Putting the Cops on the Dots


Former New York crime savant Jack Maple was riding with then-Baltimore Mayor Martin O’Malley through one of that city’s poorest, crime-ridden and drug plagued neighborhoods playing a game he called “spot the cop.”

Under the rules, the first person to see a police car in the blighted African American neighborhood won a drink. The men, however, travelled thirsty proving that Baltimore police underserved poor black neighborhoods where murders were highest.

Maple was a lowly New York subway cop in the early 1990s when train stops he supervised became targets for cashier robberies. Frustrated, he hung large poster paper on his tiny office wall calling them “the charts of the future.”

His strategy was simple: mark where and when the robberies occur and put undercover police officers in place to stop them. Subway crime plummeted.

Maple’s innovation earned him a meteoric rise to deputy police commissioner, where he turned the paper charts into a computer mapping program he called CompStat. The electronic maps were projected onto giant screens with red dots showing where violent crimes such as robberies, assaults and murders occurred.

New York police leaders began “putting the cops on the dots” employing more officers in high crime areas. The results were astonishing. New York recorded 1,946 murders in 1993. Last year? 289.

Soon after being elected the 36-year-old Baltimore mayor in 1999, O’Malley reached out to Maple to help his city, which suffered more than 300 murders a year for 10 years straight, 3,000 dead residents.

As Maple and O’Malley rode through Baltimore, the mayor wondered.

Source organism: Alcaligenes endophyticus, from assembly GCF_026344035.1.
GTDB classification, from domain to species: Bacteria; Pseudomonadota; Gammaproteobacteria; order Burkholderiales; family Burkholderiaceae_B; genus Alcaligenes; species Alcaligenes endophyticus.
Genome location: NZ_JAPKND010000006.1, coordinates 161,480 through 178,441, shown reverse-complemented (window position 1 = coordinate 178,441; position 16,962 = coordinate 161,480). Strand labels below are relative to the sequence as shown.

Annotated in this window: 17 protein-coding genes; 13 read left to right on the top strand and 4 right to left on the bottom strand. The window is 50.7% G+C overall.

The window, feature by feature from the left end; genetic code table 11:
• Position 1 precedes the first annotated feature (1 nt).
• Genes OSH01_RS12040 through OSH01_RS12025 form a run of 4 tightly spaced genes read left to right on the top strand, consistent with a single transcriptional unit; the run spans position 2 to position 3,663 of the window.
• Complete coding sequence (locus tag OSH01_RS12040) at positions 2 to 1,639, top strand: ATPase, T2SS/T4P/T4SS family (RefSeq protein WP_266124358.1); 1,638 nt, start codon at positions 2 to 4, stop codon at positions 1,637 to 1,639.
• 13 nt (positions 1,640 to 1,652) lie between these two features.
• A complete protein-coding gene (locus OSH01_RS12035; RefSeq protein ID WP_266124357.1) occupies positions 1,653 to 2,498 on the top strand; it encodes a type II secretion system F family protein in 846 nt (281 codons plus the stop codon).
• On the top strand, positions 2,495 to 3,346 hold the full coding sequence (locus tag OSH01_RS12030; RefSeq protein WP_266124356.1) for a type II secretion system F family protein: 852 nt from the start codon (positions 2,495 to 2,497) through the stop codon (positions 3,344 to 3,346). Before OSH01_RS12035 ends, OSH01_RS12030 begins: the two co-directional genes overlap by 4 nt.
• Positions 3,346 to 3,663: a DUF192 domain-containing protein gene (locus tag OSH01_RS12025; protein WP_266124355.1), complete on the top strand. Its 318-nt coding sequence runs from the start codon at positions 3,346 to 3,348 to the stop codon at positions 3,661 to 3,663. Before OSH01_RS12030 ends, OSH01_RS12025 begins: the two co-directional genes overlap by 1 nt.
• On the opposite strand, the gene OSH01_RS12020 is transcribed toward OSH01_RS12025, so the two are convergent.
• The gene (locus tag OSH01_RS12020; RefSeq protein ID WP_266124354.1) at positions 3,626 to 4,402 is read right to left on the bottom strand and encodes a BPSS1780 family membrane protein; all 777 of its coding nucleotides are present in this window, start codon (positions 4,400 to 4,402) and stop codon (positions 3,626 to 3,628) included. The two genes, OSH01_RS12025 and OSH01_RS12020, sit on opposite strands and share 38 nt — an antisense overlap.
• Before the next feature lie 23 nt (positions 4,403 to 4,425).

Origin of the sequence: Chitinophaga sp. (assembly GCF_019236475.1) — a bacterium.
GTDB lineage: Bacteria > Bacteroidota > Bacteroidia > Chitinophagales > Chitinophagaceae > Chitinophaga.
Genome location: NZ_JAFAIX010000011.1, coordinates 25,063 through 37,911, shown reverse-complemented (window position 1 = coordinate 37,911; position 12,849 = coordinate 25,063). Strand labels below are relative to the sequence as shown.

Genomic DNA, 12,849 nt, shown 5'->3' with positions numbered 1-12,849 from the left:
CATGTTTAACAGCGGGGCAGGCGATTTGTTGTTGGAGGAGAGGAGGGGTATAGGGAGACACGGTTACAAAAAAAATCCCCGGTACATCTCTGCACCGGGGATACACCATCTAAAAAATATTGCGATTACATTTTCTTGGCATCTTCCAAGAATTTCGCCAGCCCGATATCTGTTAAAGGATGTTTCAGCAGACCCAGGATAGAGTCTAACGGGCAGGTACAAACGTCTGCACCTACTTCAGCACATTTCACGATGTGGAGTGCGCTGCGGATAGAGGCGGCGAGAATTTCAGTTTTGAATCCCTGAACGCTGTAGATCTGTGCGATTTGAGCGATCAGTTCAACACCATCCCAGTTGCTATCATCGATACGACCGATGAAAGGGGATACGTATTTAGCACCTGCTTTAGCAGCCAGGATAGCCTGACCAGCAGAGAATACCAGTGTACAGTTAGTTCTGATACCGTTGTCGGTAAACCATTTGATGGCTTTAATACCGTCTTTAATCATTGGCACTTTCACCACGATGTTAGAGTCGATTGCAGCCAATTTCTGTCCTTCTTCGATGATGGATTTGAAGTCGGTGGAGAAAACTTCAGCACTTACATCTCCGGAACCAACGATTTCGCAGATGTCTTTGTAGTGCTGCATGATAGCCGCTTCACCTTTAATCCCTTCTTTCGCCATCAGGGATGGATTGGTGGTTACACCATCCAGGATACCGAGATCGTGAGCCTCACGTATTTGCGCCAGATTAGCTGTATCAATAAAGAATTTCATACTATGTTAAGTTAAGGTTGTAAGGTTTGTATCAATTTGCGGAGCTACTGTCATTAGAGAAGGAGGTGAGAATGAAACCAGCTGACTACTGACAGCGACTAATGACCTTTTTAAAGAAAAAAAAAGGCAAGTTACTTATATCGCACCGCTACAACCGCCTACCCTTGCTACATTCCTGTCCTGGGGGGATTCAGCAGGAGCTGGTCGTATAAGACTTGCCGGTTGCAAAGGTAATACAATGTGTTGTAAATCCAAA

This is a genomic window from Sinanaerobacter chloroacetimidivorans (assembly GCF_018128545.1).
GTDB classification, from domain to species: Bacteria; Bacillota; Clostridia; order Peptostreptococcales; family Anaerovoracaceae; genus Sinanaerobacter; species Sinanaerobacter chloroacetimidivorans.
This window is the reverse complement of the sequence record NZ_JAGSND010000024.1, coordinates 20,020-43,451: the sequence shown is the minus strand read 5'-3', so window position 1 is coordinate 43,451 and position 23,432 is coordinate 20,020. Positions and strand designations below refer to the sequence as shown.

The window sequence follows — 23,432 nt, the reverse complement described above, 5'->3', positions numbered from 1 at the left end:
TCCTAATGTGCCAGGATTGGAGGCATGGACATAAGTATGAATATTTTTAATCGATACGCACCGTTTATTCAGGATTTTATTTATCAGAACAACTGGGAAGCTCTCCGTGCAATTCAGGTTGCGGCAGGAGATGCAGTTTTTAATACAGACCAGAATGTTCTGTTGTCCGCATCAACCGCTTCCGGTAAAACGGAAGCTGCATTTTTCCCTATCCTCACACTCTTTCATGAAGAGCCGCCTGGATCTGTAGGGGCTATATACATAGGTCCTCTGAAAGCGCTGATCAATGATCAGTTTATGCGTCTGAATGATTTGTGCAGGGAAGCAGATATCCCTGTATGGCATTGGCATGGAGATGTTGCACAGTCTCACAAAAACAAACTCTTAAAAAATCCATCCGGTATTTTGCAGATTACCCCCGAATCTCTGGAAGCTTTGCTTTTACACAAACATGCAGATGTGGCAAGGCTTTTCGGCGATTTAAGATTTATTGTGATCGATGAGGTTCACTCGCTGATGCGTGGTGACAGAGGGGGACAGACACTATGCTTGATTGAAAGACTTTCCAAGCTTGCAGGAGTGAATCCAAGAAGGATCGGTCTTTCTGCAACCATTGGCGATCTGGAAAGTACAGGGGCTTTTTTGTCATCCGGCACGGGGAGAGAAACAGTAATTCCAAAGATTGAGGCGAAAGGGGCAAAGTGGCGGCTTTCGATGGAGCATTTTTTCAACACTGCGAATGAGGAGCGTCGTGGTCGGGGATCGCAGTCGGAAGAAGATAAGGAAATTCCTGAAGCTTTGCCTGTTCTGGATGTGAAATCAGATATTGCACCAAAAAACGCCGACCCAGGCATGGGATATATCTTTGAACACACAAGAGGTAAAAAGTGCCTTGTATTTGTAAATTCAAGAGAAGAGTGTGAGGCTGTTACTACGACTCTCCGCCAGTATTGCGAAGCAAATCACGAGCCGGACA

“Hey Jack,” he said. “Could we use the CompStat process for other city services?”

“Anything Mr. Mayor,” Maple replied.

“Vacant housing?” O’Malley asked.

“Anything.”

“Lead paint poisoning?”

“Anything.”

Thus, was born CitiStat, a pioneering computer driven data collection program that monitored Baltimore city services and dragged American government into the 21st Century. Buying off the shelf computers and hiring several young technocrats, O’Malley created a Starship Enterprise in a vacant conference room on top of City Hall, complete with wall sized video screens.

Every two weeks, department leaders stood before a firing squad of city administrators at a horseshoe table answering a barrage of seemingly ceaseless questions: Why is the sanitation department overtime in the northeast so high? How come west side alleys aren’t getting cleaned? Why are there so many vacant cars in East Baltimore?

Within the first year, O’Malley saved Baltimore $13 million by discovering inefficiencies while improving city service response times. Murders, mostly involving young black men in the drug trade, dropped below 300 for the first time in a decade to 262 before reaching a low of 207 six years later.

In his new book, Smarter Government: How to Govern for Results in the Information Age, O’Malley has laid out how to use computer driven data to produce more efficient government.

Unlike politicians who write “aren’t I special” memoirs, O’Malley has crafted a workbook for elected officials and government administrators.

Giving proper credit to Maple, who succumbed to cancer, O’Malley lays out the four principles of using data to improve government services:

  • All departments sharing timely, accurate information.

  • rapidly deploying city resources.

  • employing effective tactics and strategies.

  • And relentlessly following up to assess the response.

O’Malley even includes a web site, smartergovernment.com, that contains GIS mapping data exercises for officials on issues such as education and environmental cleanup.

After being elected Maryland governor in 2006, O’Malley took his computer management to the state, employing the data driven tools in efforts such as BayStat, which helped clean up the nitrogen-soaked Chesapeake Bay by cutting the pollution in half.

O’Malley’s book is gaining praise from government watchers such as Stephen Goldsmith, director of the Innovations in American Government Program at the Harvard Kennedy School.

“In addition to addressing specific issues of streets, air quality, education and crime, he shows us how to combine governing, leading and managing,” Goldsmith said.


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